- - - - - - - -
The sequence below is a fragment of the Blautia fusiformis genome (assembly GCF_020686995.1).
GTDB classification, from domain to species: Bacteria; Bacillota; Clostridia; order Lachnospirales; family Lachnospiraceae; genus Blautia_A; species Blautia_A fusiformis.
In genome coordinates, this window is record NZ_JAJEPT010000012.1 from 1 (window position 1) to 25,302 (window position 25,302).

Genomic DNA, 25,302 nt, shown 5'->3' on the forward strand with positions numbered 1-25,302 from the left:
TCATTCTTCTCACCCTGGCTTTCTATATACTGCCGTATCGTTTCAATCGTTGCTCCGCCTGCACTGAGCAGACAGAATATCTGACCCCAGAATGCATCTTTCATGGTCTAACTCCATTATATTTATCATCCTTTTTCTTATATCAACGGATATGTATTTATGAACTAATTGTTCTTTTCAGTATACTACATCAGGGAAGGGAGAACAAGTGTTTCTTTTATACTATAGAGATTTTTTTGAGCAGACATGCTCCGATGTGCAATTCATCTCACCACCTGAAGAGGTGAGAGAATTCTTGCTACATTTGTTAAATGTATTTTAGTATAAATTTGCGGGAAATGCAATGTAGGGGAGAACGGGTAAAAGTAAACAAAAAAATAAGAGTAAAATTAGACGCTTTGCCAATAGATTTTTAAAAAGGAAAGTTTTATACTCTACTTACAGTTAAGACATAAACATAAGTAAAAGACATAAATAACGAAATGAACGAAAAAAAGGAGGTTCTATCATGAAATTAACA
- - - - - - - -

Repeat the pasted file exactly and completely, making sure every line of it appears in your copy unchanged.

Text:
The sequence below is a fragment of the Blautia fusiformis genome (assembly GCF_020686995.1).
GTDB classification, from domain to species: Bacteria; Bacillota; Clostridia; order Lachnospirales; family Lachnospiraceae; genus Blautia_A; species Blautia_A fusiformis.
In genome coordinates, this window is record NZ_JAJEPT010000012.1 from 1 (window position 1) to 25,302 (window position 25,302).

Genomic DNA, 25,302 nt, shown 5'->3' on the forward strand with positions numbered 1-25,302 from the left:
TCATTCTTCTCACCCTGGCTTTCTATATACTGCCGTATCGTTTCAATCGTTGCTCCGCCTGCACTGAGCAGACAGAATATCTGACCCCAGAATGCATCTTTCATGGTCTAACTCCATTATATTTATCATCCTTTTTCTTATATCAACGGATATGTATTTATGAACTAATTGTTCTTTTCAGTATACTACATCAGGGAAGGGAGAACAAGTGTTTCTTTTATACTATAGAGATTTTTTTGAGCAGACATGCTCCGATGTGCAATTCATCTCACCACCTGAAGAGGTGAGAGAATTCTTGCTACATTTGTTAAATGTATTTTAGTATAAATTTGCGGGAAATGCAATGTAGGGGAGAACGGGTAAAAGTAAACAAAAAAATAAGAGTAAAATTAGACGCTTTGCCAATAGATTTTTAAAAAGGAAAGTTTTATACTCTACTTACAGTTAAGACATAAACATAAGTAAAAGACATAAATAACGAAATGAACGAAAAAAAGGAGGTTCTATCATGAAATTAACA